The Supreme Court Deals a Blow to Criminal Defendants and Strengthens Judicial Politics by Refusing to Hear Woodward v. Alabama
On November 18, 2013, the Supreme Court declined to hear the case of Woodward v. Alabama. Such a refusal is not unprecedented – the Supreme Court receives applications to hear thousands of cases per year, and generally only approves about two hundred of them. What was unusual is that two justices, Justice Sonia Sotomayor and Justice Stephen Breyer published a dissenting opinion for the denial of review.
Woodward’s appeal had to do with the use of judicial overrides in death penalty cases. In death penalty cases, the guilt phase is separated from the penalty phase. In the penalty phase of the trial, the government presents arguments before a jury as to why the defendant should receive the death penalty. In legal language, the government presents aggravating circumstances to the jury. In response, the defense generally presents mitigating circumstances to the jury. The role of the jury is to weigh the mitigating and aggravating circumstances, and to make a recommendation to the judge as to whether the defendant should be placed on death row. The Alabama statute at issue, 13A-5-47(e), allows the judge to override the jury’s recommendation. In other words, the jury’s conclusion as to whether the death penalty is appropriate is not binding, and the judge can impose capital punishment if the judge finds the aggravating circumstances outweigh the mitigating circumstances. If the judge chooses to do so, they must file an “Override Report.” However, this Report does not have to include the specific reasons as to why the judge overrode the jury’s recommendation.
The dissent by Justices Sotomayor and Breyer focus on whether this practice is appropriate in light of recent Supreme Court precedent. In Alleyne v. United States, the Supreme Court found that any fact that could increase the jail time of a defendant under the federal Sentencing Guidelines must be found by a jury, not a judge. If a judge alone finds such a fact, the defendant’s Eighth Amendment rights have been violated. As a result, although the Supreme Court explicitly approved Alabama’s use of judicial overrides almost twenty years earlier, the time was right for the Supreme Court to reconsider the issue.
One reason that reviewing Alabama’s statute is important, the justices argued, is that even though other states allow for judicial overrides, Alabama judges are virtually alone in actually doing so. Since the year 2000, there have been twenty-seven judicial overrides imposing capital punishment over a jury’s recommendation. Twenty-six of these overrides were in Alabama.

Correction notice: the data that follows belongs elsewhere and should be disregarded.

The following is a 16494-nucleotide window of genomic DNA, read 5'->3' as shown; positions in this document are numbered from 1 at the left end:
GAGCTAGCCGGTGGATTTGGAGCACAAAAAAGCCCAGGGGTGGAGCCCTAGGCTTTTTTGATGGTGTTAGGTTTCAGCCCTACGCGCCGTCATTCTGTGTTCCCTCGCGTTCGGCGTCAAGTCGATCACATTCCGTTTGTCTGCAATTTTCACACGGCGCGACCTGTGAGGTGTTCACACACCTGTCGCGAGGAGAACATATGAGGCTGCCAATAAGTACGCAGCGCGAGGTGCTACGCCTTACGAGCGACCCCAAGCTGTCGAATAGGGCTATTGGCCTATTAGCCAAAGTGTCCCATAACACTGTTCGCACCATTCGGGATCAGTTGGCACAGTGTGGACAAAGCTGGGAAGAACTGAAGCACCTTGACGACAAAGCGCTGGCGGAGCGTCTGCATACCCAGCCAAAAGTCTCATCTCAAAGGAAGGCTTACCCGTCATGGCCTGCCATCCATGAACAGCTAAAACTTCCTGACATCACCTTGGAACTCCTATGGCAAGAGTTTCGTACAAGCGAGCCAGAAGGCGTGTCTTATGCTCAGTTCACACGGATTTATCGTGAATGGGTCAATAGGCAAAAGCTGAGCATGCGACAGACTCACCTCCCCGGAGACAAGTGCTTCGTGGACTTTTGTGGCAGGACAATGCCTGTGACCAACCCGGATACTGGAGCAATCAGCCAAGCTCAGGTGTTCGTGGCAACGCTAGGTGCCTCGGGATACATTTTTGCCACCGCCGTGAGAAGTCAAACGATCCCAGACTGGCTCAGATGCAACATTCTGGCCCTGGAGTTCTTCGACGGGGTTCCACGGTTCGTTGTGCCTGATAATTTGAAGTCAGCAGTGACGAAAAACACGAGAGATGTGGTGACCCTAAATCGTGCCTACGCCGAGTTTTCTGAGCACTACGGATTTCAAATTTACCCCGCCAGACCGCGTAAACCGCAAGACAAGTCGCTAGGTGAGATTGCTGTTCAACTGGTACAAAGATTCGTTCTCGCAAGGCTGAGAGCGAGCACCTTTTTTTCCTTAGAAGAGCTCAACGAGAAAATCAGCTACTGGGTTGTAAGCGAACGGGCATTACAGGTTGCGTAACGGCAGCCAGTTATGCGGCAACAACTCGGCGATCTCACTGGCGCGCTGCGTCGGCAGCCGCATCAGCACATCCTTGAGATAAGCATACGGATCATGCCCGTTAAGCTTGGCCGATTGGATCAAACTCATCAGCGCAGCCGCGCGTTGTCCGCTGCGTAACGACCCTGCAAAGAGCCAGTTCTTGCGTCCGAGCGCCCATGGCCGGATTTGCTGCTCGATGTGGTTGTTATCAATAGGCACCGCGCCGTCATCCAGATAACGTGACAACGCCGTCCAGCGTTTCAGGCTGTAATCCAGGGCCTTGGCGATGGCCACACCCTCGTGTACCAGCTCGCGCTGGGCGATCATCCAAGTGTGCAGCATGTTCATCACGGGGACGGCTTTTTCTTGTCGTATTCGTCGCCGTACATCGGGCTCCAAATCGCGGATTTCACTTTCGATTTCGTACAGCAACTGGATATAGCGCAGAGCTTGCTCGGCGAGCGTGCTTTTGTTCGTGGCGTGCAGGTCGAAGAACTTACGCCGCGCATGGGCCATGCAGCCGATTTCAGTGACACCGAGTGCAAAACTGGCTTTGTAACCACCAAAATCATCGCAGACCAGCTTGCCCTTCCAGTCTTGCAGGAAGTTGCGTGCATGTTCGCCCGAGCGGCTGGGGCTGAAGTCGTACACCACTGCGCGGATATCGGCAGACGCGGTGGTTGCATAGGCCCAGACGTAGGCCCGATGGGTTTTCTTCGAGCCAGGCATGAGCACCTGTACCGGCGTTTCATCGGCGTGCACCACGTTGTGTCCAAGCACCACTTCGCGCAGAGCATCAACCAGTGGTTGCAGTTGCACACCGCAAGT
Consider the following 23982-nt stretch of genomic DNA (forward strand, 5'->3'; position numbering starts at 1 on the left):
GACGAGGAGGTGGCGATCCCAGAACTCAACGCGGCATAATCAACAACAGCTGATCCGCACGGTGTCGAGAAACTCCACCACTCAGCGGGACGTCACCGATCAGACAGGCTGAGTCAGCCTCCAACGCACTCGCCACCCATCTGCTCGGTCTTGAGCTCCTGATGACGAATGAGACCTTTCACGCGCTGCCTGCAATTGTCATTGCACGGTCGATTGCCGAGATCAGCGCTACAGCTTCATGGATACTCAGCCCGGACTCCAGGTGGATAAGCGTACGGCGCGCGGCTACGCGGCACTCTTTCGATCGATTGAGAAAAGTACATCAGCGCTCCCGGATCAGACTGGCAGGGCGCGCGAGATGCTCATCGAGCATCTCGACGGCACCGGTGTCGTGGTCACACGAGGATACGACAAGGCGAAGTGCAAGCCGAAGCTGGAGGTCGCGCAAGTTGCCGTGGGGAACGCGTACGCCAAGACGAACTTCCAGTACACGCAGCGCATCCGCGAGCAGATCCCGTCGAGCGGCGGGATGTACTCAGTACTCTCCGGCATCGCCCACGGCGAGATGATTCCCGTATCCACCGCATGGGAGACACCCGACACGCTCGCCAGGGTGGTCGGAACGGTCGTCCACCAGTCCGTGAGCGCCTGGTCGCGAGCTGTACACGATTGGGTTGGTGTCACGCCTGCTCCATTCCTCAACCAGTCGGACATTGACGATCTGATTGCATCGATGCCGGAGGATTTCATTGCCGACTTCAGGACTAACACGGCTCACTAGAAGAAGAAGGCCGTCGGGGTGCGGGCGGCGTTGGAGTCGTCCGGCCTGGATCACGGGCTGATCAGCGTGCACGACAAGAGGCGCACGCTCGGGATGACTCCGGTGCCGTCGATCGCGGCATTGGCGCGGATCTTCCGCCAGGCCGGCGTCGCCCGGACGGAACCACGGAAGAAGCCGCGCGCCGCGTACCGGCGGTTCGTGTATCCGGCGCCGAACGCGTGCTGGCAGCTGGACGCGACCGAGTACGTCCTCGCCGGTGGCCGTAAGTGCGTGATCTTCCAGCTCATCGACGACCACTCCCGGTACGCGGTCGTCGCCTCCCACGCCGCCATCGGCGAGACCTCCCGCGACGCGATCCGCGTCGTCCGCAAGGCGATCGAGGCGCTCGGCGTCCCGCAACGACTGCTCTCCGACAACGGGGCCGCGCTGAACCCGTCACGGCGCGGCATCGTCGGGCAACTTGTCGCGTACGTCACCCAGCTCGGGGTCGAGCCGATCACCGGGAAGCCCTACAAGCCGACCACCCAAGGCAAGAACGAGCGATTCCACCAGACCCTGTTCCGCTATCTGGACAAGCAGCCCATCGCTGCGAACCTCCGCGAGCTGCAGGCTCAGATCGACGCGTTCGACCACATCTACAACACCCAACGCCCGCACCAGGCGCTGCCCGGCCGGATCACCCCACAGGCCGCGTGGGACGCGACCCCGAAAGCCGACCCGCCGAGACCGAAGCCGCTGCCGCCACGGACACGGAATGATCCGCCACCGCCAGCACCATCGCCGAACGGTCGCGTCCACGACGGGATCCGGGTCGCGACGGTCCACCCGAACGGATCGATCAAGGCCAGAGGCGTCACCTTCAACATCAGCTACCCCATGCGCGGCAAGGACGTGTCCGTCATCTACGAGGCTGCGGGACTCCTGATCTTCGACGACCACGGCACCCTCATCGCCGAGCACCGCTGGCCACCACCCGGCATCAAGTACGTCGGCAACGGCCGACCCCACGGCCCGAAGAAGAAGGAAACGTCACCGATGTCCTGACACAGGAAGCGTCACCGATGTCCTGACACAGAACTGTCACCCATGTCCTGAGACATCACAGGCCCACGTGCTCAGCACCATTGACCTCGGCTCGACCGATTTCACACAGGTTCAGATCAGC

The Justices went on to examine why Alabama was such an “outlier,” and came to the conclusion that judicial overrides were driven by local politics. In Alabama, unlike the other two states that allow for judicial overrides, criminal judges are selected by local election. The Justices cited statistical analyses that proved with some precision that the only statistically significant difference between Alabama judges, Delaware judges, and Florida judges is that Alabama judges are elected. To support their argument that judges may feel compelled to appear “tough on crime,” the Justices quoted local news stories stating that voter reaction to sentencing opinions “has some impact.”
Whether one agrees with the Justices’ view that local politics have to do with the likelihood of whether an Alabama judge will override a jury’s sentencing recommendation, one thing is clear. The Supreme Court’s refusal to review Alabama’s judicial override statute means it will remain in effect, for at least several years. It is thus likely that dozens of criminal defendants, who otherwise would have received life without the possibility of parole will be sentenced to death. Not by a jury of their peers, in accordance with the Sixth and Eighth Amendments, but by a judge, who may be more concerned with scoring re-election points than examining whether a particular defendant truly deserves to be sentenced to death.
According to Justice Sotomayor, three states allow such a practice: Alabama, Delaware, and Florida. Woodward v. Alabama, No. 13-5380, 2013 WL 6050109 (Nov. 18, 2013), at *1.
Id. at *3.
Among other things, the Eighth Amendment protects criminal defendants against cruel and unusual punishment. Alleyne found that a judge – instead of a jury – finding a fact that increased a defendant’s jail time constituted cruel and unusual punishment.
Harris v. Alabama, 513 U.S. 504 (1995).
Woodward, supra note 1, at *3.
Id. The Justices also cited former Justice Stevens’ dissent in Harris that Alabama judges “ben[d] to political pressure when pronouncing sentence in highly publicized capital cases.” (emphasis added).